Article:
New Delhi: The Delhi University (DU) administration had asked the Ministry of Human Resource Development (MHRD) this month for Rs 5,000 crore for the construction of several buildings for use by the university, but the MHRD has struck down the proposal, saying that the proposal is “unjustifiable” and “over hyped” and, therefore, the ministry cannot give the nod for it.

According to a DU finance committee member, under the proposal, the DU administration had submitted a quotation for the construction of buildings and had sought Rs 7,000 per square meter on an average, to which the finance committee members raised objection and termed the quotation “unjustifiable”.

The DU community has been raising the issue of funds crunch at various platforms, but has not bothered to spend the money that it had, but returned to the University Grants Commission.

Rajpal Singh Panwar, an elected member of DU’s finance committee told The Sunday Guardian: “The DU administration has failed to spend Rs 300 crore it had received for the construction of buildings and other development work. The unspent money has already been returned to the University Grants Commission. Due to the shortsightedness and lethargic approach of the DU administration, the funds had lapsed.”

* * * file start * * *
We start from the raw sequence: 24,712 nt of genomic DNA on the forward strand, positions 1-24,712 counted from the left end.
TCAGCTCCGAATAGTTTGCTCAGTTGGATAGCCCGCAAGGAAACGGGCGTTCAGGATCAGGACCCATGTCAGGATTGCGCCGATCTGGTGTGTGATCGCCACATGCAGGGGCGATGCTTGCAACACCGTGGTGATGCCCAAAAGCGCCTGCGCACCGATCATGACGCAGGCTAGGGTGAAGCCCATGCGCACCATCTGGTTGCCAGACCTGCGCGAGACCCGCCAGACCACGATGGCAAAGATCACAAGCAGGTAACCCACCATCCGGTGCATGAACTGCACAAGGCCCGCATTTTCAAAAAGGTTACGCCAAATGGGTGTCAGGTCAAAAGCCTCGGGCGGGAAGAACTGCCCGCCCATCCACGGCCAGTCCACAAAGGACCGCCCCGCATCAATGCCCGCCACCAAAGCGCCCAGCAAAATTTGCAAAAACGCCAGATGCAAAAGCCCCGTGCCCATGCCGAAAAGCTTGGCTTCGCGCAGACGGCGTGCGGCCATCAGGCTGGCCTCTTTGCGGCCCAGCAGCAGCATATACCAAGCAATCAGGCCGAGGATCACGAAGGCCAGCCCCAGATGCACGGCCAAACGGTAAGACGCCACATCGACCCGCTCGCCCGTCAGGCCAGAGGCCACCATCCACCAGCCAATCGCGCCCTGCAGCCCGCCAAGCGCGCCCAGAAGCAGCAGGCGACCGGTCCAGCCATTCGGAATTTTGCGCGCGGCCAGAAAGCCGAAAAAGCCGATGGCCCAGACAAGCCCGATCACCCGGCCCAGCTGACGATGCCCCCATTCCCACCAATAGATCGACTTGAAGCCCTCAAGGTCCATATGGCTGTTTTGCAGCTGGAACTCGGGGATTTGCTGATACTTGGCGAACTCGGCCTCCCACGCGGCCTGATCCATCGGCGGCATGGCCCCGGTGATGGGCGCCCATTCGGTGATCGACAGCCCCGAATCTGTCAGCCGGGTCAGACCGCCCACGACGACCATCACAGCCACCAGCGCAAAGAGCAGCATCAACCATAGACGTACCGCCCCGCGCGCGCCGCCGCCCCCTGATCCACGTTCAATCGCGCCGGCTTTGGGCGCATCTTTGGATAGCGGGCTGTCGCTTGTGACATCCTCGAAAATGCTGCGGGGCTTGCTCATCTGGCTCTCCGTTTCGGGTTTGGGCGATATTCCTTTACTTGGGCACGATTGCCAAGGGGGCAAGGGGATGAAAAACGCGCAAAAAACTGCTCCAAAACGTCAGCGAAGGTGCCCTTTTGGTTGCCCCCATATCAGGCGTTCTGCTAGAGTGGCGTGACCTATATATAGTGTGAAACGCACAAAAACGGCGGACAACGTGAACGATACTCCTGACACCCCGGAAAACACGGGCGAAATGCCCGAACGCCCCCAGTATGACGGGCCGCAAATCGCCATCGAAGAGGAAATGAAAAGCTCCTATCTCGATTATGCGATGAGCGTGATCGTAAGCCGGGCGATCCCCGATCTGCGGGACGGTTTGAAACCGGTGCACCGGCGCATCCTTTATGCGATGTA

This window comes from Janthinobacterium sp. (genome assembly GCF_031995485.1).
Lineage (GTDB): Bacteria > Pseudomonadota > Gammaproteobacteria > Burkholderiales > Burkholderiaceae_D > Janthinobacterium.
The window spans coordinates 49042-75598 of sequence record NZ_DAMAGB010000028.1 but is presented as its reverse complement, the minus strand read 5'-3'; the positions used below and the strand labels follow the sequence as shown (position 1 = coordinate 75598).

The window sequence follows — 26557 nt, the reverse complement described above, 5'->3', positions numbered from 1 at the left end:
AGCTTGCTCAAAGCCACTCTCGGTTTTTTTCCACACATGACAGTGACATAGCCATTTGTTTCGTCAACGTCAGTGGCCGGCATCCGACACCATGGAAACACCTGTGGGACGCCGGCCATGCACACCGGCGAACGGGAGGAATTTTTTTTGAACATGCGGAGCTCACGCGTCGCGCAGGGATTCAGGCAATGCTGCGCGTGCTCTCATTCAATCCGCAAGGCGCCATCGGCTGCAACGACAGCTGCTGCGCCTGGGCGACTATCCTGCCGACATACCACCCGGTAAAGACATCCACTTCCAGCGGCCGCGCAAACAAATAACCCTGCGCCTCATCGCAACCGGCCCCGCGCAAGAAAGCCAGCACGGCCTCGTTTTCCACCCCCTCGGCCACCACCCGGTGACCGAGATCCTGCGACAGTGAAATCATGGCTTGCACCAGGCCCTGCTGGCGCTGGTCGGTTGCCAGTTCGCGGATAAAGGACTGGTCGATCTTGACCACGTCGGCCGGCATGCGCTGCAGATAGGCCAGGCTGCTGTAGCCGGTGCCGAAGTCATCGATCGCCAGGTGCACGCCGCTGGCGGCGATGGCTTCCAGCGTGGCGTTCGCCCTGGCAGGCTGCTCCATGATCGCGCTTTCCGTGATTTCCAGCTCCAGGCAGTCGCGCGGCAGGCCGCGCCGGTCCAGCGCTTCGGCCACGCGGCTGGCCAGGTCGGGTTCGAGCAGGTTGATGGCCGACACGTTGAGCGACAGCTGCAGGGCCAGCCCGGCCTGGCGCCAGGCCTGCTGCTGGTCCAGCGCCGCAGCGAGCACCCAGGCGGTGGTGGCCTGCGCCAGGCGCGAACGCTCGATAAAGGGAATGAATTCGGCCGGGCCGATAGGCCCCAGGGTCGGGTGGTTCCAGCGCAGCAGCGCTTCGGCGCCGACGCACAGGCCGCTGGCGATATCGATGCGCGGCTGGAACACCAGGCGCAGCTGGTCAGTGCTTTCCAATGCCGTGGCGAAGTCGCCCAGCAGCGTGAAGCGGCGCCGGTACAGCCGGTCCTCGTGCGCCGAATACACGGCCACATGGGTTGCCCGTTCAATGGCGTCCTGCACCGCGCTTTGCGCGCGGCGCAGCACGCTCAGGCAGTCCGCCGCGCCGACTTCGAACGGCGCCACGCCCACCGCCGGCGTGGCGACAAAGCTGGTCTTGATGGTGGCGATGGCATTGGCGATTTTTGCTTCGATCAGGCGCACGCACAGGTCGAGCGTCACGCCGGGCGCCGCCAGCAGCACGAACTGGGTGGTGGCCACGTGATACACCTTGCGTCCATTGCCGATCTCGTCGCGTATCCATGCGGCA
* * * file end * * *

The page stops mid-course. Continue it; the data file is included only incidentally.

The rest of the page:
“This month, during the finance committee meet where MHRD officials were present, the DU administration submitted a proposal for fund to the tune of Rs 5,000 crore for the construction of buildings in DU, but the quotation it had put up before the committee was too high to be considered. The DU proposal had sought Rs 7,000 per square meter as construction charges, which, compared to current market rates available for the construction of any building in Delhi, is more than thrice. After seeing the quotation, MHRD officials openly criticised the DU administration and struck down the proposal, terming it unjustifiable and over hyped,” Panwar said.

“In the finance committee meeting, the DU administration had also sought for clearance of old bills of contractors, but the finance committee members questioned the validity of its demand as some of these bills are pending for over three decades. In a similar demand, the DU administration had sought Rs 40 crore to clear a bill; however, the original tender was of Rs 6 crore,” Panwar said.

“A building that was built to accommodate the chemistry faculty and laboratories lies unused as the university administration is yet to commission the building. Due to this negligence, the lab instruments that are kept in the building are gathering dust and I won’t be surprised if they don’t work in future,” Panwar said.

The Sunday Guardian sought the response from DU officials—Vice Chancellor Yogesh Tyagi and the Registrar of the University Professor Tarun Kumar Das—but their replies are still awaited.

 

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